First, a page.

"If it’s not safe to gather or attend a gym or yoga class even with masks, social distancing and vaccines in place, how are schools safe? There are no vaccine mandates, weak mask rules and no distancing. Exposure notices have not been transparent or consistent throughout the pandemic and parents just have to hope that they find out through the parent networks so they can make informed decisions regarding our children."
— Kerri, parent, Okanagan
'Life has to return to normal for most people'
"COVID has stolen my younger child’s ability to form friendships because of disruptions in leisure programming and school, and people not entering the homes of others. It’s sad, and I do wonder what the long-term effects for his social and emotional development will be. Vulnerable people should stay home, everyone who is eligible should get vaccinated and life has to return to normal for most people.
"There have been no outbreaks so far in the 2021–2022 school year, but one complaint I have is that there has been very little communication about cases or exposures since the school year began in September. This has left parents to do our own sleuthing about whether staff or students have been infected at our school. If we were alerted of an outbreak, I would definitely keep my kids home."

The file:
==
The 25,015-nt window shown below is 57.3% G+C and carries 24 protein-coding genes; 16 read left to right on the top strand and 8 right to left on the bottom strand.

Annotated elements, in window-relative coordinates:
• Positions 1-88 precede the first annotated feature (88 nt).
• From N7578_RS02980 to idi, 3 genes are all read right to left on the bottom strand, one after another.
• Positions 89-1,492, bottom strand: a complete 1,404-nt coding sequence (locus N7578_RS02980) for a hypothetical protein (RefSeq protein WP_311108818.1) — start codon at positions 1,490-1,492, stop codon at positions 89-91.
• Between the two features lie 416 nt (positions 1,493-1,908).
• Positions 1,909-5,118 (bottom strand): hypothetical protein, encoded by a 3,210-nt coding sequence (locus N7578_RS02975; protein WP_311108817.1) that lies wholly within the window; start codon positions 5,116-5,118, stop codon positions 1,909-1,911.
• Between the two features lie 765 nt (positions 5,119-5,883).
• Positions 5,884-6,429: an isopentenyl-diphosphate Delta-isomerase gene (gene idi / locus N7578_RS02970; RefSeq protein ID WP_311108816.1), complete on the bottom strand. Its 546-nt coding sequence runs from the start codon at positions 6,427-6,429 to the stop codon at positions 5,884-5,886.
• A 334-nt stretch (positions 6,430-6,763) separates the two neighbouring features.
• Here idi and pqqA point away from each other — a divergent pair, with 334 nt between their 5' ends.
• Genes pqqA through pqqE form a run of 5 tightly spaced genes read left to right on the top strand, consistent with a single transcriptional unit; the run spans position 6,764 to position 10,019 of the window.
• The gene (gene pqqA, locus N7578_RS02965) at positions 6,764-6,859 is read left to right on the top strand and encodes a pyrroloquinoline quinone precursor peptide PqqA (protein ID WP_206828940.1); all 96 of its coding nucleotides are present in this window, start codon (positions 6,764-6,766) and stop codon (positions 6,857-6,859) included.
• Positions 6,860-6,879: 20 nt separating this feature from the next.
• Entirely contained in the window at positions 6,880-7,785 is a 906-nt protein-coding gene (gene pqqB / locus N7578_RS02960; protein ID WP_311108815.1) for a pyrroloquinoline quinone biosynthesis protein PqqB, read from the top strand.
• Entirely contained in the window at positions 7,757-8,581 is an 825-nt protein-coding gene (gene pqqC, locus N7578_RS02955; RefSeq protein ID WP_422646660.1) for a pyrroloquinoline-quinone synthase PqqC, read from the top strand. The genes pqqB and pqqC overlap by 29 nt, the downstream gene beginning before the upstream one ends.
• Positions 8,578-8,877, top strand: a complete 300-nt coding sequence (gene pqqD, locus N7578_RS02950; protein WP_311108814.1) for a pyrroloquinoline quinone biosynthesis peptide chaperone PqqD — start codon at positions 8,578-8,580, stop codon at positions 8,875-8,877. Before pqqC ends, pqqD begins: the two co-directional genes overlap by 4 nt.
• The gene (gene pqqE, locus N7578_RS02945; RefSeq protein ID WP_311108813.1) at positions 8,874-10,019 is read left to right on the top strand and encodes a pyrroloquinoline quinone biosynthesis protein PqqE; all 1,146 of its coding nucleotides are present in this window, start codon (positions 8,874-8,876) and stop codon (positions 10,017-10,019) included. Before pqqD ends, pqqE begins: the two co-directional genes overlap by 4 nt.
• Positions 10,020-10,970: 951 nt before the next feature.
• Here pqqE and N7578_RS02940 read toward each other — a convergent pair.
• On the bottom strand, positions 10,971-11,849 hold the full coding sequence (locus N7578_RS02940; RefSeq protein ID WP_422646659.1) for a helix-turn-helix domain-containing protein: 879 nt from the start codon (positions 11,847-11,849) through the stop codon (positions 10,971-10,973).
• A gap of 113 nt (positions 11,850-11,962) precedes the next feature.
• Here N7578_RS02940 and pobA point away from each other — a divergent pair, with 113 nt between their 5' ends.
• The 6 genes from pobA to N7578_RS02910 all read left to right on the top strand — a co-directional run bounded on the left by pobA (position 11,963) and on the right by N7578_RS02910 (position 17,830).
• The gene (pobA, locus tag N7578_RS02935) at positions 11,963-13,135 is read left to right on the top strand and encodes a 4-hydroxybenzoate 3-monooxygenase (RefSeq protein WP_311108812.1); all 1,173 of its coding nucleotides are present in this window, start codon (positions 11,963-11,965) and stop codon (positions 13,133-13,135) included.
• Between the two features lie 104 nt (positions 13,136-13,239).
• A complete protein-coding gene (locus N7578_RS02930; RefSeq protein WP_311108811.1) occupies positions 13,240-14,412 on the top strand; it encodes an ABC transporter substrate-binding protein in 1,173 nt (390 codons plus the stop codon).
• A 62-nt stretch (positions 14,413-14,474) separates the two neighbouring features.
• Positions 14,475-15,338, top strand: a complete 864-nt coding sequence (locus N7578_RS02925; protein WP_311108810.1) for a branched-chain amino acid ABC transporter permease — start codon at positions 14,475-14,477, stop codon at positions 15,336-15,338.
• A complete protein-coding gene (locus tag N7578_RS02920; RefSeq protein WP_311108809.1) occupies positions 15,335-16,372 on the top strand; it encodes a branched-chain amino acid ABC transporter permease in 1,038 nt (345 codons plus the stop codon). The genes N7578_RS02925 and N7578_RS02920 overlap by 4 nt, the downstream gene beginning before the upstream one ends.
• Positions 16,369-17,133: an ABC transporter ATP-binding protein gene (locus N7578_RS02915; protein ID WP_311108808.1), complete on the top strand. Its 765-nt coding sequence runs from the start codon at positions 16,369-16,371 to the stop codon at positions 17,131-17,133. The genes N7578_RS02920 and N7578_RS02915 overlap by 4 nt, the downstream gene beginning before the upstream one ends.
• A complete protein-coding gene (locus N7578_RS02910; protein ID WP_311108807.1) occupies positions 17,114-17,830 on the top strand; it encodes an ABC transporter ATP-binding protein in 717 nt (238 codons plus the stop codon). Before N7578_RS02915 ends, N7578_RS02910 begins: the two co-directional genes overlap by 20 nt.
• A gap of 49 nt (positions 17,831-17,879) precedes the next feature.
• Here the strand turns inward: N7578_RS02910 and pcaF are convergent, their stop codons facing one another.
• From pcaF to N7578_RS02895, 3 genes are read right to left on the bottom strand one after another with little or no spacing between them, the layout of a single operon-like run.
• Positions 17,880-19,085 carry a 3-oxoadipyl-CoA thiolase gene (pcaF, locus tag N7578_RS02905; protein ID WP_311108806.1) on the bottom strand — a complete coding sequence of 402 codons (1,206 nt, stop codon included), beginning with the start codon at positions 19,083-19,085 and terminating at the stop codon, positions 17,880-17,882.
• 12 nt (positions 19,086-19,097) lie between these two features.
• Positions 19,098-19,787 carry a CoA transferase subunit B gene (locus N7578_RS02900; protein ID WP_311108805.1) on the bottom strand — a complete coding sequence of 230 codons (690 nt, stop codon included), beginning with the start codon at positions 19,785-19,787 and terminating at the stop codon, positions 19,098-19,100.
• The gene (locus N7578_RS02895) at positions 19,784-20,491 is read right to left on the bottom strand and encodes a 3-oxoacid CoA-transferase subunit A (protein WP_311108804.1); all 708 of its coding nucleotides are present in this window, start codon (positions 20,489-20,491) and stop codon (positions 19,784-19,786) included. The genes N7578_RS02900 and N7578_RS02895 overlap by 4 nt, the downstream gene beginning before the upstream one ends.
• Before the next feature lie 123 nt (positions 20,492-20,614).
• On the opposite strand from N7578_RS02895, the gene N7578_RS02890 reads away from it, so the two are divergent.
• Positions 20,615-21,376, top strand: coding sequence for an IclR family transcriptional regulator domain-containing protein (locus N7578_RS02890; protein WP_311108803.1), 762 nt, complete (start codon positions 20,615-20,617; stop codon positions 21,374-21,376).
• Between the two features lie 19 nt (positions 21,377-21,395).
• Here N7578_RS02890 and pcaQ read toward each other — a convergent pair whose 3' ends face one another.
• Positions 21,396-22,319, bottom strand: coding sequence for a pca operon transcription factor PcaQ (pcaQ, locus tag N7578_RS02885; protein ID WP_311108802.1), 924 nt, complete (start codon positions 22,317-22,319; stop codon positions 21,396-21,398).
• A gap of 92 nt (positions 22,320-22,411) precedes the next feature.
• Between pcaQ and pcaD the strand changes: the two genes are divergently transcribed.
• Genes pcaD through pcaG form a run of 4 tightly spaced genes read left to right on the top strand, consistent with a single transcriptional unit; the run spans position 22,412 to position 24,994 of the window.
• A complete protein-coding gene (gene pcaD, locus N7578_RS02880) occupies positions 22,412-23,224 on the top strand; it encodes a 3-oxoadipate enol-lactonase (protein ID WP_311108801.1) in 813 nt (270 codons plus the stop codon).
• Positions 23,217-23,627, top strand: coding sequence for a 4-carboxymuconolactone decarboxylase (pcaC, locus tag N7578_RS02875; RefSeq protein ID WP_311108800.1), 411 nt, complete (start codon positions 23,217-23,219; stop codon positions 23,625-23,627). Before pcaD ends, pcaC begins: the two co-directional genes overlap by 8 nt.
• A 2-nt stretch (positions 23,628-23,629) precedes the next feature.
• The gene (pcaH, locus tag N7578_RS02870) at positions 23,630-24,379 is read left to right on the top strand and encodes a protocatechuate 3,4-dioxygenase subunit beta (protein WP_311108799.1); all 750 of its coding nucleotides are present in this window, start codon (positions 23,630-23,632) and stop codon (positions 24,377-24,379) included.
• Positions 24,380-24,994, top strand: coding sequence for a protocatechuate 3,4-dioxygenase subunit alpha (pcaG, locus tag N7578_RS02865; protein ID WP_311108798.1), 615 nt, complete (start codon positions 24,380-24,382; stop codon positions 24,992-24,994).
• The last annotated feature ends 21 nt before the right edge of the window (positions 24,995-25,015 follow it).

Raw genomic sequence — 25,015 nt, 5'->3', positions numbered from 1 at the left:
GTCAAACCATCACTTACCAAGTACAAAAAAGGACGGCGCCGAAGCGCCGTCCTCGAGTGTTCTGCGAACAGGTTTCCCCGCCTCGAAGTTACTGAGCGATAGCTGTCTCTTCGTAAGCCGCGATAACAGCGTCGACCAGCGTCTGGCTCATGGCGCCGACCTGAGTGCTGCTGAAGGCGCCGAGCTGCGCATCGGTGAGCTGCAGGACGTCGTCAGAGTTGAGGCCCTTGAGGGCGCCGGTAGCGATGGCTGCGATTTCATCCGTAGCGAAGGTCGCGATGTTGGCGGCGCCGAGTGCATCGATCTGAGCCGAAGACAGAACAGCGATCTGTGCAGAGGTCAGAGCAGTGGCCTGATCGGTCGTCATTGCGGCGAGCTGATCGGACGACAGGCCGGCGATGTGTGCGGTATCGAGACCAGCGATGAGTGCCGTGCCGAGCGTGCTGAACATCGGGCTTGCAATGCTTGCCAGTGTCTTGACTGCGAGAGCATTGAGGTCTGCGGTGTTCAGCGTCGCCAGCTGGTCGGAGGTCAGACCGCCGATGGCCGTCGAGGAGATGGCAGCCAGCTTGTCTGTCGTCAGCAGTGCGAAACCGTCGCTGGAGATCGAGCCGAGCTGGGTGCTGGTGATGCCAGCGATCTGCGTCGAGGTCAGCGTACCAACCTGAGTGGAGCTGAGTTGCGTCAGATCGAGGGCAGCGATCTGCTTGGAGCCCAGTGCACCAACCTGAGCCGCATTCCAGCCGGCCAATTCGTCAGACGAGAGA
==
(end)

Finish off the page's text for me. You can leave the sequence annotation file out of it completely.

— Tara Sundberg, parent, Vancouver
'A hell of a year'
"This has been a hell of a year. My family lost a few members, not due to COVID but other diseases. I’ve had to travel a few times to help my mother, who is an addict and lives in the U.S., after she had a heart attack last year. It was a difficult time, and more so with COVID and all the rules and fear that have come along with it. I am thankful for Bonnie Henry’s focus on keeping schools open during the pandemic. My kid got to socialize and learn with friends and have a semi-normal life in the midst of a pandemic. The parents and teachers that I talk to have balanced the risks and benefits and are comfortable with their kids in school. These families are incredibly overwhelmed when school is closed."